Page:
250,000 Americans, 500 groups reject genetically-modified eucalyptus trees
Over 250,000 Americans and 500 organizations submitted comments rejecting the US Department of Agriculture’s (USDA) proposal to approve genetically-engineered eucalyptus trees for planting. If approved, the trees would be planted in seven southern states.
Public comments on the USDA’s draft environmental impact statement (dEIS) closed on Wednesday. The agency will now evaluate the comments for a final review on whether to approve the GE trees.
Activists from the South Pacific Islands, Southern Asia and North and South America weighed in, rejecting all genetically-engineered trees, including field trials.
Critics of the dEIS said the USDA downplayed the risks posed by the GE trees. The agency predicts GE eucalyptus plantations would cover over 1 million across seven states from coastal South Carolina to eastern Texas.
The GE eucalyptus trees, developed by biotech companies such as FuturaGene and ArborGen, are designed to tolerate freezing temperatures and to help feed demand for pulp and paper production, biomass pellets for electricity and fuel for cars.
Anne Petermann, executive director at the Global Justice Ecology Project, said the tradition has been for the government to rubberstamp genetically-engineered organisms “but this would be the first time they are approving a genetically-engineered forest tree.”
She said ArborGen asked for approval to legalize the trees six years ago.
"They (USDA) are really taking their time with it becuase they know there is overwhelming public opposition to [the plan]," Petermann told RT.
Petermann said there is a lack of independent research on the long-term, or even short-term, consequences of putting genetically-engineered trees out into the environment, and that the risks could be significant.
“We are talking about forest ecosystems that have evolved over millions of years,” Petermann said. “Planting eucalyptus trees, with mutations in their genomes - how are these organisms going to interact with the forest? How are they going to interact with soil micro-organisms? Those studies have not been done, and that is one of the major points in the comments.”
Petermann said if the studies were to be done they would have to be carried out over the full life of the tree, between 50 to 100 years. As that is not likely to happen, she said “there is no way to know the full scope of the risks.”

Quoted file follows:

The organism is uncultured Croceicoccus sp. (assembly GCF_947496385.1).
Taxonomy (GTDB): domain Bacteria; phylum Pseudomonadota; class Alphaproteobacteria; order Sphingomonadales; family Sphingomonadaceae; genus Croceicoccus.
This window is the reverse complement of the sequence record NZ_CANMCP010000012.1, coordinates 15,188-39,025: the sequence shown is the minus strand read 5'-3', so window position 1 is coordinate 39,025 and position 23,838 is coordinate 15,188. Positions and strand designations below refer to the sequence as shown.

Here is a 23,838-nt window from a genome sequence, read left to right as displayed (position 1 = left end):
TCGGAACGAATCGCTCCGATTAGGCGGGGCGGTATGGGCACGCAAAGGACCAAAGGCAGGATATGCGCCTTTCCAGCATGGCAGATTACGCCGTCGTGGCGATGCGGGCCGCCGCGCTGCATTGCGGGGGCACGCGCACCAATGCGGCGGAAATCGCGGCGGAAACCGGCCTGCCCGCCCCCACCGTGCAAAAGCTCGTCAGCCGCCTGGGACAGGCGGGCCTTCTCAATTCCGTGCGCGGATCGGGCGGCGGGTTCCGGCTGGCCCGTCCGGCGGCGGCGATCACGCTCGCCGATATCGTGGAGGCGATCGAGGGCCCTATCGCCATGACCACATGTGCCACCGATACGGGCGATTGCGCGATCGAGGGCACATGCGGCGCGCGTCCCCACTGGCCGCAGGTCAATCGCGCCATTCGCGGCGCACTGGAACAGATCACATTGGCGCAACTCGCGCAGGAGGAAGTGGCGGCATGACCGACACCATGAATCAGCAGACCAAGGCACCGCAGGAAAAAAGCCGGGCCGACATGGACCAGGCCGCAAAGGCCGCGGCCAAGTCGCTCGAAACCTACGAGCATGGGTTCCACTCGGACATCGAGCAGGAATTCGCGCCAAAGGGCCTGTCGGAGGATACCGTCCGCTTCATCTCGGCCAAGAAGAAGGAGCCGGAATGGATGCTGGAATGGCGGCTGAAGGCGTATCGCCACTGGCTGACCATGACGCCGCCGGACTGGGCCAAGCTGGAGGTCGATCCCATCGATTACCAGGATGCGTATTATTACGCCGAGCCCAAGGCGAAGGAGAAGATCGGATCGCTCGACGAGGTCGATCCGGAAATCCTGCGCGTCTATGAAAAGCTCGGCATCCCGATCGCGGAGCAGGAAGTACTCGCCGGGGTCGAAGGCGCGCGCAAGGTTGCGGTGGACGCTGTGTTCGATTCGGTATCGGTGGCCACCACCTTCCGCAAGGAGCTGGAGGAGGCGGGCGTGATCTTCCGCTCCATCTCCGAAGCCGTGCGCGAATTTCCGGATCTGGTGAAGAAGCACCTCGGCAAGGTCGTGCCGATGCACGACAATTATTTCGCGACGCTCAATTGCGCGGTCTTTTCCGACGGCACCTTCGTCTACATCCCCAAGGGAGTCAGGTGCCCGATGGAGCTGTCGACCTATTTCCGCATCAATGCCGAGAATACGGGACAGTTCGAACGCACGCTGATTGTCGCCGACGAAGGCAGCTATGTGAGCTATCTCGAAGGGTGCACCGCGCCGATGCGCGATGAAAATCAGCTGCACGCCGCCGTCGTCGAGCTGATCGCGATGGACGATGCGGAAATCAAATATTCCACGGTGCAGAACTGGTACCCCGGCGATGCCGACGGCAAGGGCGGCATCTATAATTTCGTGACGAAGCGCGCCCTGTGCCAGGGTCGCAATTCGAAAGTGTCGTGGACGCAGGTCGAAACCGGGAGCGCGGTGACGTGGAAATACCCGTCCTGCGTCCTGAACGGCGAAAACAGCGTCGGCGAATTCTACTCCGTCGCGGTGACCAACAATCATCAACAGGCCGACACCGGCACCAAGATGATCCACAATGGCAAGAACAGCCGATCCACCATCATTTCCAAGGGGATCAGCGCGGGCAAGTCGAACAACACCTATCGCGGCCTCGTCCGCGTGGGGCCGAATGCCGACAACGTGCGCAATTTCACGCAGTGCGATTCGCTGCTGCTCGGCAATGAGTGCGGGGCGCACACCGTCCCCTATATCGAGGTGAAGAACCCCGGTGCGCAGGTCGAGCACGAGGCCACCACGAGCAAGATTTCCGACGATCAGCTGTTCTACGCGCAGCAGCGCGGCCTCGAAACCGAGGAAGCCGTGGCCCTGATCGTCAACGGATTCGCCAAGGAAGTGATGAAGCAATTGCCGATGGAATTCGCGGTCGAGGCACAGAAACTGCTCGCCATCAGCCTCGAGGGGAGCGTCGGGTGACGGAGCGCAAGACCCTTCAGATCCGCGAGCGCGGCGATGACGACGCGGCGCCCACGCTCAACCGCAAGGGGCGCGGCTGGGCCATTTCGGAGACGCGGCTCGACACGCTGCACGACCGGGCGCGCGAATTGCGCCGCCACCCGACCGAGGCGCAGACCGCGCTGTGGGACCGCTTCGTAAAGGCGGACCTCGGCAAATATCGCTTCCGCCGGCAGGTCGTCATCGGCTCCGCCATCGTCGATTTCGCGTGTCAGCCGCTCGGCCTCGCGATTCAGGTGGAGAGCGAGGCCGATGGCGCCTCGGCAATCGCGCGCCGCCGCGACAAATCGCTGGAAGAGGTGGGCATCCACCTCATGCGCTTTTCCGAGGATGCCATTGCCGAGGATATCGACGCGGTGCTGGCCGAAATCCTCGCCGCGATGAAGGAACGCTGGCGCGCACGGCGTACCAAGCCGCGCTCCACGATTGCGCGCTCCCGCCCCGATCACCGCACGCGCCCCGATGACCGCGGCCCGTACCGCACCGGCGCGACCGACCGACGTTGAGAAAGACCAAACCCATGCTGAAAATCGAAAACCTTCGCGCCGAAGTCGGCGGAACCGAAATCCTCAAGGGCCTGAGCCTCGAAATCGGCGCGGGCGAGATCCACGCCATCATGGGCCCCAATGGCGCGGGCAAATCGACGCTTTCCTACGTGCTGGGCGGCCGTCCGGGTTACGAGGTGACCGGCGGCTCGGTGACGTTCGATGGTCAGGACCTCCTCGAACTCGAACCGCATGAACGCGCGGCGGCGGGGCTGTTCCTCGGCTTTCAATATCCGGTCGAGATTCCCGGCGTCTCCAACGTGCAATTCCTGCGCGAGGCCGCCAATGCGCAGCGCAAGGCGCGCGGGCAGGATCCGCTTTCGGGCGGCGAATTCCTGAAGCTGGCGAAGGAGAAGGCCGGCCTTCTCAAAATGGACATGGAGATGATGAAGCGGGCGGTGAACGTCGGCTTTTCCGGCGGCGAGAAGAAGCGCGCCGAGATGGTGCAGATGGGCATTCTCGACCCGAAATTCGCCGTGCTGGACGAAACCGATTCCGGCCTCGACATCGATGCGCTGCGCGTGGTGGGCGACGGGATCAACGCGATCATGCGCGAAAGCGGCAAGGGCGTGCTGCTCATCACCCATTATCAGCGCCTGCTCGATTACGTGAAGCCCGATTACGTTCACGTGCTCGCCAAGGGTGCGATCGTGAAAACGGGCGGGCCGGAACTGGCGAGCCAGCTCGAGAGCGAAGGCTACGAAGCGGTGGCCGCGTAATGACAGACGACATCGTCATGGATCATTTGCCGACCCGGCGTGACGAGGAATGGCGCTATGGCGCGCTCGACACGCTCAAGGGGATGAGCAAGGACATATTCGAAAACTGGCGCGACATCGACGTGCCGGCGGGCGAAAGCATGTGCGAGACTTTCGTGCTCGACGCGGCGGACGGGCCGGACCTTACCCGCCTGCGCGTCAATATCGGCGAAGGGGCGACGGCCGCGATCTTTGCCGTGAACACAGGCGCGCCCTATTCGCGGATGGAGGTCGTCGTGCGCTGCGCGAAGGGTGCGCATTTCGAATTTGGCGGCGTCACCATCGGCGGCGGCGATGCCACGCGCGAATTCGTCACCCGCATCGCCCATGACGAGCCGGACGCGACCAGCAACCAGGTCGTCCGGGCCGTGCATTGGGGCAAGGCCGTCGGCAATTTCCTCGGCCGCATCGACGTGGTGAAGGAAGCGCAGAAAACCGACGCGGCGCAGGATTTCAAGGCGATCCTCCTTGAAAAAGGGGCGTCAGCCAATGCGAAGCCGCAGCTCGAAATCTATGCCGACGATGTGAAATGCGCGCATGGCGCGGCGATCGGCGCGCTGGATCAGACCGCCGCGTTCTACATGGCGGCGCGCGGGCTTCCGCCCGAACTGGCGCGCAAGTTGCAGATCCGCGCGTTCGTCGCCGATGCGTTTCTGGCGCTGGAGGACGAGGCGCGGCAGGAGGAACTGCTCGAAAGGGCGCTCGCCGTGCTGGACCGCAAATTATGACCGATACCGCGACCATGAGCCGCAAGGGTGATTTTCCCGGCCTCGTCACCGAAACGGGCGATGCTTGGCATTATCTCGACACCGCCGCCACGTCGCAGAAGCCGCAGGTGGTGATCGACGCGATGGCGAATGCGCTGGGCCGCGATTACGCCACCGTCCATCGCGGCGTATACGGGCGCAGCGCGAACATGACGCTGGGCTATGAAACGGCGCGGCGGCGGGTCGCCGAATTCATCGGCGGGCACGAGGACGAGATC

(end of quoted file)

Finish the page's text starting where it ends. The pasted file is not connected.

Eucalyptus trees are the number one industrial tree plantation used in Latin America, Africa and Asia, traditionally in tropical areas, where commerce appreciates their fast growth and versatility.
“The forest products industry is worth $400 billion a year. This technology is worth billions of dollars a year. If you can increase yields by 40 percent, you can greatly reduce prices. Eucalyptus today are harvested at seven years – in Brazil we are looking to produce the same sized trees in five and a half years,” Stanley Hirsch, chief executive of the Israeli biotech company FuturaGene, told the Guardian in 2012 over its plans to plant GM eucalyptus in Brazil.
Documented as an invasive species around the world, the trees have escaped the limits of their plantations in South Africa and shown up in native grasslands, and in Chile where they are showing up in the forests.
In the US, the trees only grow in Southern Florida and California, hence the need for a genetically-engineered variety to withstand temperature variations in other states.
Petermann said another red flag is wildfires. She points to the massive wildlife that hit Portugal last month that left 60 people dead, and one that happened in Chile in January. Both were fed by eucalyptus plantations.
“Eucalyptus is extremely flammable,” said Petermann. “Combine that with dry conditions, which these trees exacerbate because they drink so much, you end with these incredible firestorms. The US southeast is already experiencing repeated droughts, it is already experiencing heatwaves, it is the last place to plant a eucalyptus plantation.”
Among other commentators was former NASA scientist Kate Cato, who lives in the US south and has mapped parts of Mars. She said it was clear that the planet once had rivers and great amounts of water, and possibly an atmosphere similar to ours, “but a global catastrophe had happened.”
She said the effects of invasive species such as kudzu, lionfish and Australian pines have already caused chaos in the southern states where they lack predators and displace native plants and animals, and already cost the states millions of dollars in losses and eradication.